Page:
I do like a bit of drama but I knew he would hate it if we made a scene and rushed down to the sideline so Amy and I just stayed in our seats. I knew he was hurt but didn’t want to speculate how bad. When they stood him up about a minute later and helped him to the sideline and he could put zero weight on his right leg I still kept saying to myself it was all going to be okay and he’d be back in the game soon. When the trainer got word up to me that I needed to get my butt down there, I finally started the internal negotiation process that the injury might be real bad. I reached him on the sideline where the team doctor and trainer let me know that Bo might have a torn ACL and MCL. Pretty horrific news for an athlete with the desire to play college football or continue his track career. They got him on the cart as an ambulance was backed up to the front gate. The raucous stadium got eerily quiet. I gave Bo’s hand a quick squeeze and he held on. That’s when I knew he was really hurt. Holding hands with his dad in front of a couple thousand friends isn’t his style.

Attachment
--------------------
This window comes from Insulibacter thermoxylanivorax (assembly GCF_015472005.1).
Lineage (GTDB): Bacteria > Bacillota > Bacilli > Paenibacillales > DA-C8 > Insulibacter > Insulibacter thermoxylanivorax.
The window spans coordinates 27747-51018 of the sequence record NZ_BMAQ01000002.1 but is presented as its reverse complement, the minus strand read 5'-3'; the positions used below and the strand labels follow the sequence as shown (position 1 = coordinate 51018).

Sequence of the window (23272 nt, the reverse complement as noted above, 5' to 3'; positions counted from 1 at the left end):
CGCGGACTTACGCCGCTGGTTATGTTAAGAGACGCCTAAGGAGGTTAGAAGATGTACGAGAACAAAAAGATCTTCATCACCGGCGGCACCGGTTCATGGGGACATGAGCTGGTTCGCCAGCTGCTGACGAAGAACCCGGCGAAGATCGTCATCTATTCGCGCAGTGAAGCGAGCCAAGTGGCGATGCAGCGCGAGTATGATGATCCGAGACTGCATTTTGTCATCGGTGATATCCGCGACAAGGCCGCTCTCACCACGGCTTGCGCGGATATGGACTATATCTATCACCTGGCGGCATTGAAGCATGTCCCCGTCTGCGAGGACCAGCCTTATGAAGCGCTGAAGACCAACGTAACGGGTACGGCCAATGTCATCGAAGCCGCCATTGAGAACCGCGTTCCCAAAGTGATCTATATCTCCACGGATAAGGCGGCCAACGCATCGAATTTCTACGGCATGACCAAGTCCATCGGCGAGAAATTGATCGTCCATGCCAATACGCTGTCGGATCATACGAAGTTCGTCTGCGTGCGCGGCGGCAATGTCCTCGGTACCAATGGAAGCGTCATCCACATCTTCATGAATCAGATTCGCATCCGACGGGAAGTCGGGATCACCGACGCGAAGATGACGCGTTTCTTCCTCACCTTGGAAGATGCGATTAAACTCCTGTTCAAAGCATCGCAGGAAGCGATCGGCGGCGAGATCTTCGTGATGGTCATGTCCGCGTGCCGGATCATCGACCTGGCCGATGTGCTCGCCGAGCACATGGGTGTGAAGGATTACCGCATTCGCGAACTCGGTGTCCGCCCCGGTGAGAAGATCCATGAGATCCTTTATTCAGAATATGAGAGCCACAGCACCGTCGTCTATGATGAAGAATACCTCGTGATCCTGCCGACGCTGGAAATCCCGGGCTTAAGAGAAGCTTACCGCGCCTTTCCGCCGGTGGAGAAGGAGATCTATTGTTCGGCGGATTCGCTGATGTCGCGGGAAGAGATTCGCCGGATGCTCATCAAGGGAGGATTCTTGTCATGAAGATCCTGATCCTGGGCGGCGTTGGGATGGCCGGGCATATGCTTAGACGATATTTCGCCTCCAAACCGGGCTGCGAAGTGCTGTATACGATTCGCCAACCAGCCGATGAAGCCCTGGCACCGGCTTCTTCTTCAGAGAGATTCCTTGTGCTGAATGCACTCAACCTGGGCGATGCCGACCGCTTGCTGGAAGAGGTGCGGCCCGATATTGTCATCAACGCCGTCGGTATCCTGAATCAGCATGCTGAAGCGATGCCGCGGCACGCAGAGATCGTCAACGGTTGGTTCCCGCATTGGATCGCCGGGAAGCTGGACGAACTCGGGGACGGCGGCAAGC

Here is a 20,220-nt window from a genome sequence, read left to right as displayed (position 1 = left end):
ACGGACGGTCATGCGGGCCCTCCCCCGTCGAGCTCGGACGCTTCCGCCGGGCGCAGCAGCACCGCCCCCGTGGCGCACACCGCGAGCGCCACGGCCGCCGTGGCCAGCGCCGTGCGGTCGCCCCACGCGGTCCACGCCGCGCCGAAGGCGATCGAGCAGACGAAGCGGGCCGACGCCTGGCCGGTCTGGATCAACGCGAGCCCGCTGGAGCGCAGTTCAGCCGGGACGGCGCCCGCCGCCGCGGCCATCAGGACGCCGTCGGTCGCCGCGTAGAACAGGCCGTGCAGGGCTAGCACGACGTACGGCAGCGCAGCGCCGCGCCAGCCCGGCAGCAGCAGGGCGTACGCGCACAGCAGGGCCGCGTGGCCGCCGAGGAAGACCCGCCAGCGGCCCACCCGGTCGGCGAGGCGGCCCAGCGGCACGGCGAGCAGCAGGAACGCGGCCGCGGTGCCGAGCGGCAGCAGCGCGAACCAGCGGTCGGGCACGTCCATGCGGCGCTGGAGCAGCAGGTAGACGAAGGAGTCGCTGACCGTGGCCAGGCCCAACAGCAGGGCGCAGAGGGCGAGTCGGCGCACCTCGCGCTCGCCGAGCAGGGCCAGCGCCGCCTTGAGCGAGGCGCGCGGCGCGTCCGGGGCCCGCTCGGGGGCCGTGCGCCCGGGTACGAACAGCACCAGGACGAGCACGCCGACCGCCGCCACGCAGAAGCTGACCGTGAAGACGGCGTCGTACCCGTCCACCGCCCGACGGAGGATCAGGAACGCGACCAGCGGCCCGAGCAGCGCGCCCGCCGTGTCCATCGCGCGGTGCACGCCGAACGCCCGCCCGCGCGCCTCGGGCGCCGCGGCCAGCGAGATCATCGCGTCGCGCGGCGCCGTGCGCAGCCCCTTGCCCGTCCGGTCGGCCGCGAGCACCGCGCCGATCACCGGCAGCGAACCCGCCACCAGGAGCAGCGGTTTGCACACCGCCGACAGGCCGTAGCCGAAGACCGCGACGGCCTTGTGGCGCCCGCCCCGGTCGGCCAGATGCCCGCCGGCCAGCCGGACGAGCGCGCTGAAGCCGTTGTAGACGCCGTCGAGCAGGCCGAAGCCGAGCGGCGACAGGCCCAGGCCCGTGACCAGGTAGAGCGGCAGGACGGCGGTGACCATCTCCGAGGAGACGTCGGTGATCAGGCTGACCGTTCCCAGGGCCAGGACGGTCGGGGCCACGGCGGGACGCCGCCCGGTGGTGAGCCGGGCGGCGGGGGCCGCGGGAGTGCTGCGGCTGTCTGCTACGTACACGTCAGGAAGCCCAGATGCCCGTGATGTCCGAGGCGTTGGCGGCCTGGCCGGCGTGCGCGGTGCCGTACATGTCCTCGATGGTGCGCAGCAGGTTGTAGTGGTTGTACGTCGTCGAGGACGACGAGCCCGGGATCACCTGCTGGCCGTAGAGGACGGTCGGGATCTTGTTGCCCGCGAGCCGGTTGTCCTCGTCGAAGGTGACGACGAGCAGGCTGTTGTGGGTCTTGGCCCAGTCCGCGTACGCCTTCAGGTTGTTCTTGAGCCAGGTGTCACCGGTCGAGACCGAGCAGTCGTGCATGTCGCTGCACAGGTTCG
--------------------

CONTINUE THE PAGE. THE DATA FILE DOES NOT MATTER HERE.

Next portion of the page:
He and I cried our guts out on an ambulance ride to Williamson County Medical Center. The staff from the front desk to nurses and doctors were wonderful. We were still operating under the assumption that his knee was torn up and the first relatively good news was that the MRI technician was still in the hospital and we could get the damage assessed that night rather than having to wait until Monday. It was two hours after the accident that we began to move him from his bed in the ER to another that would take him back to the MRI room for tests. Halfway from one bed to another his upper leg went a couple different directions at once and started spasming. He had been in a bit of a stupor but he was suddenly wide awake and in intense pain – no pain killers had been administered yet. Morgan, his girlfriend, had left the game and was holding his hand when this happened and he gave her a hard enough squeeze that between that and the sight of his leg moving in ways a leg should not move she about passed out. The nurse looked at the doctor right then and said quite definitively that Bo hadn’t torn his ACL but had a broken femur. Staff rushed a portable X-Ray machine into the room and within 15 minutes she was proven right. We’ve adopted her as part of Raptor Nation for that and all the other kindnesses she showed.